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5 common types of harassment in the workplace

On Behalf of | Aug 11, 2018 | Employment Law

Your workplace should be a safe and comfortable environment, a place in which you thrive. When harassment occurs, your job becomes a thing you dread. 

Harassment not only results in a lack of trust and a loss of productivity, it deeply affects your personal life. Thankfully, there are laws that protect your right to a workplace free of harassment. Here are some of the most common forms of harassment:

1. Sexual harassment

This is one type of harassment that is often in the news. Sometimes, sexual harassment is blatant, such as a coworker making a sexual advancement or a manager requesting sexual favors. However, it is often more subtle. Suggestive jokes, offensive comments and persistent requests for a date may also constitute sexual harassment. 

2. Religious harassment

For many people, religion is a source of comfort and serenity. Many religions require taking certain holidays off or wearing specific clothes. Employers must reasonably accommodate any worker requests based on religion.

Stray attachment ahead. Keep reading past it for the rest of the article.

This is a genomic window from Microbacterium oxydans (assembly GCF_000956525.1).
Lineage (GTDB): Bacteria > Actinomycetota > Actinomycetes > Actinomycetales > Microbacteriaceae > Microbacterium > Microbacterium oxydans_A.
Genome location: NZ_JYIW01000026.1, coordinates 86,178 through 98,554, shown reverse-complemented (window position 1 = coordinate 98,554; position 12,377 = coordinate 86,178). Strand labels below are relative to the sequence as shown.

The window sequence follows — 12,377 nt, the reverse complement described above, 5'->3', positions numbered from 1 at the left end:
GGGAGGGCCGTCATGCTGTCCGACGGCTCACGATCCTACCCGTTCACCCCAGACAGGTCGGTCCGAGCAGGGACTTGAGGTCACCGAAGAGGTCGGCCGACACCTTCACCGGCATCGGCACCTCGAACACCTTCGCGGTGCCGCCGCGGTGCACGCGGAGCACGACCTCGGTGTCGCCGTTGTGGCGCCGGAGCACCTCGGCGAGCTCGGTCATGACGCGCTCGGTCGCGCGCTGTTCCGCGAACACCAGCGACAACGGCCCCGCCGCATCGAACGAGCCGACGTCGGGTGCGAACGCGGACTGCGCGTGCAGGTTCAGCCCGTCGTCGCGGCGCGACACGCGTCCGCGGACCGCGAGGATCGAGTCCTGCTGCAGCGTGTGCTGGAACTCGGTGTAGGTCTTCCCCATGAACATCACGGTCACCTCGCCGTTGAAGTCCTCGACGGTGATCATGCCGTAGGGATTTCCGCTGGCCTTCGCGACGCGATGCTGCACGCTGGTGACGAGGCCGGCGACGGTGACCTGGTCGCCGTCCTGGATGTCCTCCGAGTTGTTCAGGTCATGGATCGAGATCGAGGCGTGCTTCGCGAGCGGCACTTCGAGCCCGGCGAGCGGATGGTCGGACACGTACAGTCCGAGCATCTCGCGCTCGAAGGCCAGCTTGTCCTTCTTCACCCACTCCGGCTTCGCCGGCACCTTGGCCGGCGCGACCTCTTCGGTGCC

3. Disability harassment

Unfortunately, people with disabilities are often hit with the brunt of harassment at their jobs. The definition of a disability is constantly changing to include more conditions, so many workers have protections under the law. It is illegal for employers, employees and customers to discriminate against people with disabilities. 

4. Age harassment

When workers get older, they sometimes become targets for jokes or discriminatory actions. People at work may call older employees rude names or ask then they are going to retire. The law protects employees from age harassment when they are forty years old or older.

5. LGBT harassment

Despite the recent advancements in LGBT rights, discrimination and harassment against the community is still an issue. Unfortunately, federal law does not explicitly protect the LGBT community, but some cases can be viewed as sexual harassment. There are plenty of local ordinances in Florida that protect LGBT workers.